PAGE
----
Friday my husband and I both went to work for a one-day workweek, which that and being casual jeans day for me were the only redeeming features about it, and today, Saturday, I slept in until 1 pm – it was wonderful!  I am hoping to make it all day without having to get dressed…

And that was our Christmas adventure… so now you know why I don’t write a lot about the everyday details – they’re kind of boring.  I did not recapture the Christmas Spirit but I did catch a glimpse of it here and there and that will have to be enough for this year.  Next year I will continue my quest to experience the peace and wonder of Christmas time…next year maybe I will come closer!

I think that as I grew up I realized that, more often than not, I received great gifts at Christmas but was not able to give “good” gifts at Christmas time (and birthdays, anniversaries, etc.) primarily due to lack of funding.  This realization caused a little part of me to die.  Especially since I married into a family where gifts are really important to them and they seem to feel I don’t love them very much when they don’t receive as much from me as they give.  <disgusted noise>

For years I would spend October and November blissfully make things at home and have them all ready to give at Christmas with joy in my heart and I loved the giving!  I made terrible tasting brownies in a cute canning jar, poorly made necklaces (my first attempts at beading) with a beautiful stone centerpiece, “kisses” from my daughters  blown into an empty jar that I covered with a mosaic of decorative glass and black mortar, sponges from the dollar store hand-cut into animal shapes that required significant imagination to identify, I wrote and recorded songs and gave out the CD’s and I think I even wrote terrible poetry one year for Christmas.  (Good thing you’re not related to me, huh?)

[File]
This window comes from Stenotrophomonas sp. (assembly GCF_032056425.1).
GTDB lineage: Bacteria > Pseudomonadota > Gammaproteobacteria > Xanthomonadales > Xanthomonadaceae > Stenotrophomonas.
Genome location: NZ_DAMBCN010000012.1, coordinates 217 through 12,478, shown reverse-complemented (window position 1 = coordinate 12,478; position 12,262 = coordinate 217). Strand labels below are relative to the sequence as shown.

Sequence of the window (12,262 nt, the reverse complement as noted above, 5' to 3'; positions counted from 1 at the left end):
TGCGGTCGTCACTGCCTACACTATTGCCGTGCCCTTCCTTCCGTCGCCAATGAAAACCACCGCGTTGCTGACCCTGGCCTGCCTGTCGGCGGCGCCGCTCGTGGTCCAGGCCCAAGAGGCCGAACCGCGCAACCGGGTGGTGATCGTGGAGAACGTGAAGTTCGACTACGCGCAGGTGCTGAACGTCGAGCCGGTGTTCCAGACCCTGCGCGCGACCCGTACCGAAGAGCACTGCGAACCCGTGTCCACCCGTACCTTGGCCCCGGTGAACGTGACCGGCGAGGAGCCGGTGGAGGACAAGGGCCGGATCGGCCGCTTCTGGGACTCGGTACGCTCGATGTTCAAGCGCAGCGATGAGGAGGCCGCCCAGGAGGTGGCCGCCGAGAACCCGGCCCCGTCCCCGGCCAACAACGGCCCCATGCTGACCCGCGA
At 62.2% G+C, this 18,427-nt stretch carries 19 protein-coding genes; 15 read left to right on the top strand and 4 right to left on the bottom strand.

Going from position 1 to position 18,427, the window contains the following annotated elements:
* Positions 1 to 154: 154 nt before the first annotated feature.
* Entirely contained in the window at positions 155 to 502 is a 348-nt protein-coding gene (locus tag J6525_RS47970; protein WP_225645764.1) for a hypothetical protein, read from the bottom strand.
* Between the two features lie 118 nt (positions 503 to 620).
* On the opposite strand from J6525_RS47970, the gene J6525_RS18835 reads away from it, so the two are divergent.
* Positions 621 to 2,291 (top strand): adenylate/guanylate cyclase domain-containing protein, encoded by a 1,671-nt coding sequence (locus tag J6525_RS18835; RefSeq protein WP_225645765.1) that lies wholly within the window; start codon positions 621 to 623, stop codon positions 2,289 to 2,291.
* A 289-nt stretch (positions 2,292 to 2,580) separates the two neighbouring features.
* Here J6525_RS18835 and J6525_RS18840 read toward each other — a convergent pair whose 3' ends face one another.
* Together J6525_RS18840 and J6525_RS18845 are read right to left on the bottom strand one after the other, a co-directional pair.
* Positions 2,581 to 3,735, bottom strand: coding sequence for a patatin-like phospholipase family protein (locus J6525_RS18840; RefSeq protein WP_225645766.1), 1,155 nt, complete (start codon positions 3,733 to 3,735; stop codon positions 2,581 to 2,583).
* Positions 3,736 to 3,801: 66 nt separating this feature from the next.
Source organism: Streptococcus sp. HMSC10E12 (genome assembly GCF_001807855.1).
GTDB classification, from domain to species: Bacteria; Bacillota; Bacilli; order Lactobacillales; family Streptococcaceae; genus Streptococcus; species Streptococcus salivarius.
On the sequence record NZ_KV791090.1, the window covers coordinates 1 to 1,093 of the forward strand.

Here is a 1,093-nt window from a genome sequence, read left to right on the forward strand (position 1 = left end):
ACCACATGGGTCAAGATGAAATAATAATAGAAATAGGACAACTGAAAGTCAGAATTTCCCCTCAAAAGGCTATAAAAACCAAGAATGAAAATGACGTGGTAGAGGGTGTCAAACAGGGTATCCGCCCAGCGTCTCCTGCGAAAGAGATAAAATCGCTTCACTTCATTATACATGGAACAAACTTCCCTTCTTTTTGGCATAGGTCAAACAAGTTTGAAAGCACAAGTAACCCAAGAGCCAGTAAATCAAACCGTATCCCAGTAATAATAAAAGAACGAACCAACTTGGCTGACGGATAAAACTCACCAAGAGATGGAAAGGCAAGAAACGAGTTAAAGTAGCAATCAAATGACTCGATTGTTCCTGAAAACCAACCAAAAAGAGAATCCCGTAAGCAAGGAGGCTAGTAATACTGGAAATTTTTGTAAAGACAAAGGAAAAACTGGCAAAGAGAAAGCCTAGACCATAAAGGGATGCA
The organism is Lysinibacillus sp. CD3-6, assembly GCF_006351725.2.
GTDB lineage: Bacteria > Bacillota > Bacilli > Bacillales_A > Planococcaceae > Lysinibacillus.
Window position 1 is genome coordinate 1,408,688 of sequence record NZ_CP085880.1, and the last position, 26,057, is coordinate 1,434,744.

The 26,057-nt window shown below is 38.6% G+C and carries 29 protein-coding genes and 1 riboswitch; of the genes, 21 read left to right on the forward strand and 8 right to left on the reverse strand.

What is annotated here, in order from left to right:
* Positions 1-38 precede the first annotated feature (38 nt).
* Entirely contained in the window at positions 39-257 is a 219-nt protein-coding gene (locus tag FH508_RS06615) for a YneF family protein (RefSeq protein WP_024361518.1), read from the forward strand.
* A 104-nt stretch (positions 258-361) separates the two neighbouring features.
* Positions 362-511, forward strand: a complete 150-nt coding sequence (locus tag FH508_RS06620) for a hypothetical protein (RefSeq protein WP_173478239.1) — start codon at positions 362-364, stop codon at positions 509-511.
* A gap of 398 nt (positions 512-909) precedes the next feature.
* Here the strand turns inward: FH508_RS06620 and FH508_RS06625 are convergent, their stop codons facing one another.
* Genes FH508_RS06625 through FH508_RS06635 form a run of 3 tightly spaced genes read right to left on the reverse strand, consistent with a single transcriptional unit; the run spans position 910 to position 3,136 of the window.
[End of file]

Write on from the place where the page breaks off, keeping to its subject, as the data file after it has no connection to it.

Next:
I guess it was last year when I finally realized that nobody really wants these things I make and what I had been viewing as their look of wide-eyed wonderment as they accepted my gifts was actually a startled look and their emotional “Wow, that’s really something!” was not necessarily a compliment.  Hmmm…  However, the knowledge that my gifts from the heart are not appreciated like a professional, mall-bought gift would have been did not stop me as once again, this year for my parents and in-laws, I have forced my family to put their handprints on a canvas and then I turned them into a “family tree” painting – 11 x 17 or some larger size… my siblings are sooo very lucky that the paintings are very time-consuming and I couldn’t make them one too 😉

So it is in my heart to give.  Give, give, give.  I try to give all year long and I find that when I cannot purchase a gift I am driven by something inside me to make a gift so I have something to give…something, anything!  When I don’t have the time, money or energy to buy/make a gift it changes me inside and life becomes a little less enjoyable.  Is that weird?  I cannot live a full and happy life without giving.